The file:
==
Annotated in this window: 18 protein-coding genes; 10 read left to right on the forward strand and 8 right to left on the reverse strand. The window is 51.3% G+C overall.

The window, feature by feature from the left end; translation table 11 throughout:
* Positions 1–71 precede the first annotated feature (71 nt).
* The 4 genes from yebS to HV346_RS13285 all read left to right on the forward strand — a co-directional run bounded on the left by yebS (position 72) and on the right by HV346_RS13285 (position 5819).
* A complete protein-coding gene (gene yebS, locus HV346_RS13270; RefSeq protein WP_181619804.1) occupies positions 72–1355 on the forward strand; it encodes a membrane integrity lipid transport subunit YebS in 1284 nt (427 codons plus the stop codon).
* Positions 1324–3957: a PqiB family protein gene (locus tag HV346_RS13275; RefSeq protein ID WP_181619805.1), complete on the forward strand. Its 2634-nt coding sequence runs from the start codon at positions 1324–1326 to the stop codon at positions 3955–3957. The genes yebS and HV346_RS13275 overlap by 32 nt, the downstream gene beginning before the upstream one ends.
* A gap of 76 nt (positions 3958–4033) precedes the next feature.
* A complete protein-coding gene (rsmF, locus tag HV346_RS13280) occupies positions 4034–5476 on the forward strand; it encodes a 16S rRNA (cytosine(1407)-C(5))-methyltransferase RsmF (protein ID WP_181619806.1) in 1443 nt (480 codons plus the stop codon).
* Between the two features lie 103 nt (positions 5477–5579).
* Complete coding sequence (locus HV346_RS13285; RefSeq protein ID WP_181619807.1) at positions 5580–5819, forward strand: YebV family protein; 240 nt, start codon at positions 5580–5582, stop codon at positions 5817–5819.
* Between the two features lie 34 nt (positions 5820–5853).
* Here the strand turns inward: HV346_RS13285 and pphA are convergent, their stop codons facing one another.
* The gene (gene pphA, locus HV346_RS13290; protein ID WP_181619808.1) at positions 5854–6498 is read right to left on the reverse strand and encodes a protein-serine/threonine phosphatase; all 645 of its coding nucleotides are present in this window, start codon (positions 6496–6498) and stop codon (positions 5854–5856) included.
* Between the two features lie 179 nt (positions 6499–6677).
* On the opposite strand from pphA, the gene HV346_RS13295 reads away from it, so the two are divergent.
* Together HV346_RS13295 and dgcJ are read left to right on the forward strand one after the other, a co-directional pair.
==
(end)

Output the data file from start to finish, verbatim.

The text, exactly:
Annotated in this window: 18 protein-coding genes; 10 read left to right on the forward strand and 8 right to left on the reverse strand. The window is 51.3% G+C overall.

The window, feature by feature from the left end; translation table 11 throughout:
* Positions 1–71 precede the first annotated feature (71 nt).
* The 4 genes from yebS to HV346_RS13285 all read left to right on the forward strand — a co-directional run bounded on the left by yebS (position 72) and on the right by HV346_RS13285 (position 5819).
* A complete protein-coding gene (gene yebS, locus HV346_RS13270; RefSeq protein WP_181619804.1) occupies positions 72–1355 on the forward strand; it encodes a membrane integrity lipid transport subunit YebS in 1284 nt (427 codons plus the stop codon).
* Positions 1324–3957: a PqiB family protein gene (locus tag HV346_RS13275; RefSeq protein ID WP_181619805.1), complete on the forward strand. Its 2634-nt coding sequence runs from the start codon at positions 1324–1326 to the stop codon at positions 3955–3957. The genes yebS and HV346_RS13275 overlap by 32 nt, the downstream gene beginning before the upstream one ends.
* A gap of 76 nt (positions 3958–4033) precedes the next feature.
* A complete protein-coding gene (rsmF, locus tag HV346_RS13280) occupies positions 4034–5476 on the forward strand; it encodes a 16S rRNA (cytosine(1407)-C(5))-methyltransferase RsmF (protein ID WP_181619806.1) in 1443 nt (480 codons plus the stop codon).
* Between the two features lie 103 nt (positions 5477–5579).
* Complete coding sequence (locus HV346_RS13285; RefSeq protein ID WP_181619807.1) at positions 5580–5819, forward strand: YebV family protein; 240 nt, start codon at positions 5580–5582, stop codon at positions 5817–5819.
* Between the two features lie 34 nt (positions 5820–5853).
* Here the strand turns inward: HV346_RS13285 and pphA are convergent, their stop codons facing one another.
* The gene (gene pphA, locus HV346_RS13290; protein ID WP_181619808.1) at positions 5854–6498 is read right to left on the reverse strand and encodes a protein-serine/threonine phosphatase; all 645 of its coding nucleotides are present in this window, start codon (positions 6496–6498) and stop codon (positions 5854–5856) included.
* Between the two features lie 179 nt (positions 6499–6677).
* On the opposite strand from pphA, the gene HV346_RS13295 reads away from it, so the two are divergent.
* Together HV346_RS13295 and dgcJ are read left to right on the forward strand one after the other, a co-directional pair.